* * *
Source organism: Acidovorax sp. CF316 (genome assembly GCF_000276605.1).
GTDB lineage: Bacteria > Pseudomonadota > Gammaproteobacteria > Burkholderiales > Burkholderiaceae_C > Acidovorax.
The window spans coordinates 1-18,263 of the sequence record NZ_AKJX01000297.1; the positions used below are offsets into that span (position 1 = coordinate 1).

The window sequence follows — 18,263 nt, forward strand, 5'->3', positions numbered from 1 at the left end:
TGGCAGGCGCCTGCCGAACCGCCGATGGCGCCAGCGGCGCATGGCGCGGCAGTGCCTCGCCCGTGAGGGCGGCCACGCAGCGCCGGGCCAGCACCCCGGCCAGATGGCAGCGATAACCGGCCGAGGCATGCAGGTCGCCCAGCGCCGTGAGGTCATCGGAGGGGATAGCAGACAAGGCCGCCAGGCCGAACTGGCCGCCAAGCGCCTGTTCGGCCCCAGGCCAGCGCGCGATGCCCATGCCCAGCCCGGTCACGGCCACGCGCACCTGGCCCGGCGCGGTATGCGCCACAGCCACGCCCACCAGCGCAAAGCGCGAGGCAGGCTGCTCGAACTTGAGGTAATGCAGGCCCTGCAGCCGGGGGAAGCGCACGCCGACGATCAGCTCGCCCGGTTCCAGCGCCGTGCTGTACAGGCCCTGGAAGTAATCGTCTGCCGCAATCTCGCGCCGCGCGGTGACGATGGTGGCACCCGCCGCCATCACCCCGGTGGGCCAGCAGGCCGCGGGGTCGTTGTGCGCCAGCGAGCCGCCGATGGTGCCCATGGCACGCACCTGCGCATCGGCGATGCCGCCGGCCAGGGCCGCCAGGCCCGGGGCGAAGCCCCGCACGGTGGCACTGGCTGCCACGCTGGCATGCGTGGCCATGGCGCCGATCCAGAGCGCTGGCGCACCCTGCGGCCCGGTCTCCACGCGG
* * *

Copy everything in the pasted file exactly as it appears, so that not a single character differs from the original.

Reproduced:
Source organism: Acidovorax sp. CF316 (genome assembly GCF_000276605.1).
GTDB lineage: Bacteria > Pseudomonadota > Gammaproteobacteria > Burkholderiales > Burkholderiaceae_C > Acidovorax.
The window spans coordinates 1-18,263 of the sequence record NZ_AKJX01000297.1; the positions used below are offsets into that span (position 1 = coordinate 1).

The window sequence follows — 18,263 nt, forward strand, 5'->3', positions numbered from 1 at the left end:
TGGCAGGCGCCTGCCGAACCGCCGATGGCGCCAGCGGCGCATGGCGCGGCAGTGCCTCGCCCGTGAGGGCGGCCACGCAGCGCCGGGCCAGCACCCCGGCCAGATGGCAGCGATAACCGGCCGAGGCATGCAGGTCGCCCAGCGCCGTGAGGTCATCGGAGGGGATAGCAGACAAGGCCGCCAGGCCGAACTGGCCGCCAAGCGCCTGTTCGGCCCCAGGCCAGCGCGCGATGCCCATGCCCAGCCCGGTCACGGCCACGCGCACCTGGCCCGGCGCGGTATGCGCCACAGCCACGCCCACCAGCGCAAAGCGCGAGGCAGGCTGCTCGAACTTGAGGTAATGCAGGCCCTGCAGCCGGGGGAAGCGCACGCCGACGATCAGCTCGCCCGGTTCCAGCGCCGTGCTGTACAGGCCCTGGAAGTAATCGTCTGCCGCAATCTCGCGCCGCGCGGTGACGATGGTGGCACCCGCCGCCATCACCCCGGTGGGCCAGCAGGCCGCGGGGTCGTTGTGCGCCAGCGAGCCGCCGATGGTGCCCATGGCACGCACCTGCGCATCGGCGATGCCGCCGGCCAGGGCCGCCAGGCCCGGGGCGAAGCCCCGCACGGTGGCACTGGCTGCCACGCTGGCATGCGTGGCCATGGCGCCGATCCAGAGCGCTGGCGCACCCTGCGGCCCGGTCTCCACGCGG